Wicked Hot Chocolate (2002); Fans of HDAS

bapopik at AOL.COM bapopik at AOL.COM
Mon Apr 11 03:21:11 UTC 2005

I went to a chocolate class at Chocolat Moderne yesterday (Al Roker will show the same thing on the Food Network in about two weeks), and I stopped by Jacques Torres at Hudson Street and King Street today. I had a taste of his "wicked hot chocolate" (with chilis). He also makes a chocolate itself called "wicked fun."
The hot chocolate was--and this appears to be a hot chocolate theme nowadays--too thick for my taste. But not bad. The chocolates that I bought were good, but too darn expensive. The shop opened in Manhattan (there is a Brooklyn factory) in November 2004.
Wicked Hot Chocolate - At WestPointMarket.com If plain old hot chocolate is too tame for you, try the Wicked Hot Chocolate from Jacques Torres, a spicy alternative with chile, allspice and cinnamon that ...
www.westpointmarket.com/store/ product/SF-15-004/WickedHotChocolate.aspx - 92k - Cached - Similar pages

Hot Chocolate.: Review: Jacques Torres Wicked Hot Chocolate ... Jacques Torres Wicked Hot Chocolate: Overall: ***1/2. The only reason that this didn't get a 4 star rating is that it was way too rich. ...
www.viren.org/hot-chocolate/ archives/2005/01
Fan fund winner!
... i went there. i almost orgasmed from the Wicked Hot Chocolate made with Ancho and
Chipolte peppers, cinnamon, sugar and cocoa solids. thick like pudding. ...
alt.polyamory - Sep 9 2002, 5:34 am by songbird - 39 messages - 20 authors

Diversions; Smart Chart
Now that's hot
Caroline Hsu; edited by Marc Silver
210 words
21 February 2005
U.S. News & World Report
Vol. 138, No. 6

Hot chocolate has gone upscale. This winter, Starbucks launched Chantico--a 390-calorie chocobar in a cup. And chocolatiers are blending premium nibs with herbs and spices for mixes to melt down and froth on the home stove.
Wicked Hot Chocolate. $16, mrchocolate.com (from celeb chef Jacques Torres).
Boil milk, whip in choco-powder with spices, sweet chili, smoky chipotle.
Thick and tangy, this is hot chocolate for grown-ups.
Money and Business/Financial Desk; Section 3
Chocolate Works Its Charm on the Brooklyn Waterfront

994 words
10 March 2002
The New York Times
Page 5, Column 2
c. 2002 New York Times Company

IT roughly at the midway point between two of the biggest holidays of the chocolate season, Valentine's Day and Easter, Jacques Torres realized that after more than a year spent running Jacques Torres Chocolates, he had not ordered enough ingredients.
''We have been wiped out completely,'' he said cheerfully. ''We're 10 days off our schedule.''
For Mr. Torres, the former executive pastry chef at Le Cirque 2000, the pressures of managing a chocolate factory and retail store are a relative cakewalk compared with the long hours and relentless reviews that come with performing at a top-rated restaurant.
Mr. Torres, who grew up in Provence, decided in December 2000 that he needed a change from the restaurant business. Together with Ken Gotto, his sous chef, and Kris Kruid, his partner at home and at work, he opened his store and factory on the Brooklyn waterfront between the Brooklyn and Manhattan bridges.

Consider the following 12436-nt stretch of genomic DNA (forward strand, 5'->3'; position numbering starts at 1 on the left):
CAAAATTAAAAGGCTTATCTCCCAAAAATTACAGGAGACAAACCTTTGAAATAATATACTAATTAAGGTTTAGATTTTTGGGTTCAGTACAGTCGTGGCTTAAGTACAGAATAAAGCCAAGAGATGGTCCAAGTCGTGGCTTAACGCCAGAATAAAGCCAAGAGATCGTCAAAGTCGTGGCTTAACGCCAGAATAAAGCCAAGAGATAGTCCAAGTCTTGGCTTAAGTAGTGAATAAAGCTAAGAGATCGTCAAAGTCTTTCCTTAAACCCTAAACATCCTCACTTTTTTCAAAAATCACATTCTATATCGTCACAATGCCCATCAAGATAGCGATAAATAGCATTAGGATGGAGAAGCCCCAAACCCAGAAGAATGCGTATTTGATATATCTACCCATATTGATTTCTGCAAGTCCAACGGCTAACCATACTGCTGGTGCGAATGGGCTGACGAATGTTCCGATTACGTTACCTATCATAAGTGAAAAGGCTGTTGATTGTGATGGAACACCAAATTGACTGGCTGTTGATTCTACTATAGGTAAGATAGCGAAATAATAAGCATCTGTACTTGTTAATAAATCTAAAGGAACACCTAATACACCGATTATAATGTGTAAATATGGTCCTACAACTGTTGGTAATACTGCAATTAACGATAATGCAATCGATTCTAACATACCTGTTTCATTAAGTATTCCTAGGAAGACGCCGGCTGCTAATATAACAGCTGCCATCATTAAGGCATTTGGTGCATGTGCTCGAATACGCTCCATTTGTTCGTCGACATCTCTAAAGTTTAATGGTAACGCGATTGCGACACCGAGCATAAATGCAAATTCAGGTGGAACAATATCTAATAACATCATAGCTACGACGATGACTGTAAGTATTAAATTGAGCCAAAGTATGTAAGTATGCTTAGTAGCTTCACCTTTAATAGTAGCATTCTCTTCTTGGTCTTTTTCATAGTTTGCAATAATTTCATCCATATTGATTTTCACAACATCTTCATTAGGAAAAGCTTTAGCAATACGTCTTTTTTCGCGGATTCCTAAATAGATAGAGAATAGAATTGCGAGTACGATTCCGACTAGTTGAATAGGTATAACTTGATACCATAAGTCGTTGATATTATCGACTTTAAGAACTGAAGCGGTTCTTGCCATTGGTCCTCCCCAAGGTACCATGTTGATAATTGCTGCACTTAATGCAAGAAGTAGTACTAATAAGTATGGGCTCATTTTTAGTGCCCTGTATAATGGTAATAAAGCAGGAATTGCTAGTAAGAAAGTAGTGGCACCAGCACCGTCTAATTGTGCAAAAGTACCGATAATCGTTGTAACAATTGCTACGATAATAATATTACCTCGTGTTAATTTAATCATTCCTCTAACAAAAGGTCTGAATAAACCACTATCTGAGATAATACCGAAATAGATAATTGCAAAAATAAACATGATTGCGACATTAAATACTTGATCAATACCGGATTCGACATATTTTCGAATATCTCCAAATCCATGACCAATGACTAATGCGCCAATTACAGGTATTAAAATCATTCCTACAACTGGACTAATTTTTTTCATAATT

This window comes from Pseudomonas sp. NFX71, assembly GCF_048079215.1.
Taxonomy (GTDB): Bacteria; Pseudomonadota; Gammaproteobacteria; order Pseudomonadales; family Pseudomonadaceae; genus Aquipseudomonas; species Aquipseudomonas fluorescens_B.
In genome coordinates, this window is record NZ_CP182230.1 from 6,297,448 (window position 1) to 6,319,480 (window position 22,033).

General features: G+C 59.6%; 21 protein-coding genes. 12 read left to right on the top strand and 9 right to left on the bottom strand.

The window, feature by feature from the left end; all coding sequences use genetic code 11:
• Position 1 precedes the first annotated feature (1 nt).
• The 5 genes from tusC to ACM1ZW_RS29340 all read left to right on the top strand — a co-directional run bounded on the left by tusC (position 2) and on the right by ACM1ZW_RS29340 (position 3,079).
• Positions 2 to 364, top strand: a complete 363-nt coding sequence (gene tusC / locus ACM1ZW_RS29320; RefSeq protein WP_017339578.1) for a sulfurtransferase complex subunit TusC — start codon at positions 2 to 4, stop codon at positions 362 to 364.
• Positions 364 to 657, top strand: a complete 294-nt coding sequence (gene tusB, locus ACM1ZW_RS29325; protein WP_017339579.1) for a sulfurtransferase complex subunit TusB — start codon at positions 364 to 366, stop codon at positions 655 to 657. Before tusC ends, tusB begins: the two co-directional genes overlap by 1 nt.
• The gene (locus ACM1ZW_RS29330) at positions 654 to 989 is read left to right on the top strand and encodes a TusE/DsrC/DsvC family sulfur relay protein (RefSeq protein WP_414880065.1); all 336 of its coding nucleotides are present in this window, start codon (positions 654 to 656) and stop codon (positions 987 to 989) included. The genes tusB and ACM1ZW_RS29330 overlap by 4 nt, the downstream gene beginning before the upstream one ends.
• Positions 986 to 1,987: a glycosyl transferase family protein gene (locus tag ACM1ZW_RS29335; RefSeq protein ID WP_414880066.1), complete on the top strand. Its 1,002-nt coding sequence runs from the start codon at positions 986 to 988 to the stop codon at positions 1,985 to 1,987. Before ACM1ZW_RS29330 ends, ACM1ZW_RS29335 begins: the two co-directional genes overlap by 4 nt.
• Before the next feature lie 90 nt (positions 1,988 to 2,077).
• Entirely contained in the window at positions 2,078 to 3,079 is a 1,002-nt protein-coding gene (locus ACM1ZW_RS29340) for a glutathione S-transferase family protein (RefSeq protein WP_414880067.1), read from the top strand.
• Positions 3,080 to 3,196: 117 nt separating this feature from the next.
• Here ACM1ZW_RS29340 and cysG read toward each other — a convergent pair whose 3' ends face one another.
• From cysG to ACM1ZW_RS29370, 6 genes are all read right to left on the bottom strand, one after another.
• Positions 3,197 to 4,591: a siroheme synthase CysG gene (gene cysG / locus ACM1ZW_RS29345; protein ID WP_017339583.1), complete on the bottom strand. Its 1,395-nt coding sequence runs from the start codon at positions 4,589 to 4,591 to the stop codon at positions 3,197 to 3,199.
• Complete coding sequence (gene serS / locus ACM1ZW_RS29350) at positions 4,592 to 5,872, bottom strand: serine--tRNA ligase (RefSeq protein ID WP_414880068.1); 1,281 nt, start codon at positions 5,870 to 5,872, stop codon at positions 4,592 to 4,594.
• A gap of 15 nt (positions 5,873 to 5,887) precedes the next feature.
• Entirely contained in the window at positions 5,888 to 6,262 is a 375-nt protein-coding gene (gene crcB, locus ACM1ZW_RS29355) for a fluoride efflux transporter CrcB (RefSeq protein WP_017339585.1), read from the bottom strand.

Though he still works about 12 hours a day, the move to full-time chocolate suits him, not to mention the public. ''You can say 'apple' in front of people, or 'pear,' but if you say 'chocolate' -- it's a magic ingredient,'' said Mr. Torres, 43. ''It has the same compound your brain produces when in love. That perhaps helps people to eat chocolate. It is a mood elevator.''
His customers come from as far away as Minnesota. Some stop by almost daily. They confess their addictions to the woman behind the counter, as they address that niggling emptiness that only chocolate can fill, even at $20 per half-pound.
The intersection of chocolate and messing around, if not full-scale love, is evident in the retail store, which shares 66 Water Street with the factory. The store sells concoctions like Wicked Hot Chocolate (with ancho and chipotle chilis, supposed aphrodisiacs) and Body Butter (''Don't make us give you directions,'' the label says).
Jon Lighter writes:
To fans of HDAS:

We're looking for comments of support for HDAS to include in future applications
for funding. If you're willing to share your enthusiasm, please tell what you
like about the dictionary, how you use it, and anything else encouraging and
positive. Your name and professional affiliation are a must.

Please send your comments to me or to Grant, grant.barrett at oup.com, but *not* to
the list.

Jonathan Lighter
Editor, HDAS
Boy, I'm depressed lately. Funding? You want to research words and LIVE? Why don't you do away with your mother and father? Why don't you clean urinals for New York City for twenty years? That's what my life is like.
Thirteen years ago, I asked ADS member William Safire for help after Gerald Cohen and I solved "the Big Apple." He could have helped a lot. It wouldn't have been difficult at all. And he didn't help. And he wasn't even goddamn kind.
Well, the Encyclopedia of Chicago will go online in about two weeks, and I'm going to be plagiarized. And the Big Apple Fest is starting up again, and the website still says that "the Big Apple" comes from whores. And it's baseball season, and people will be writing about hot dogs soon enough, and I can't speak to a single goddamn person on the New York Times. And an ADS person on the Times could mention my New York City website, and mention the Big Apple whore story, and mention the Windy City story, and mention the hot dog story, and really help out, but I'm Barry Popik, so that's not gonna happen.
Anyway, I hope that ADS members are far kinder to the HDAS, and that you get money.

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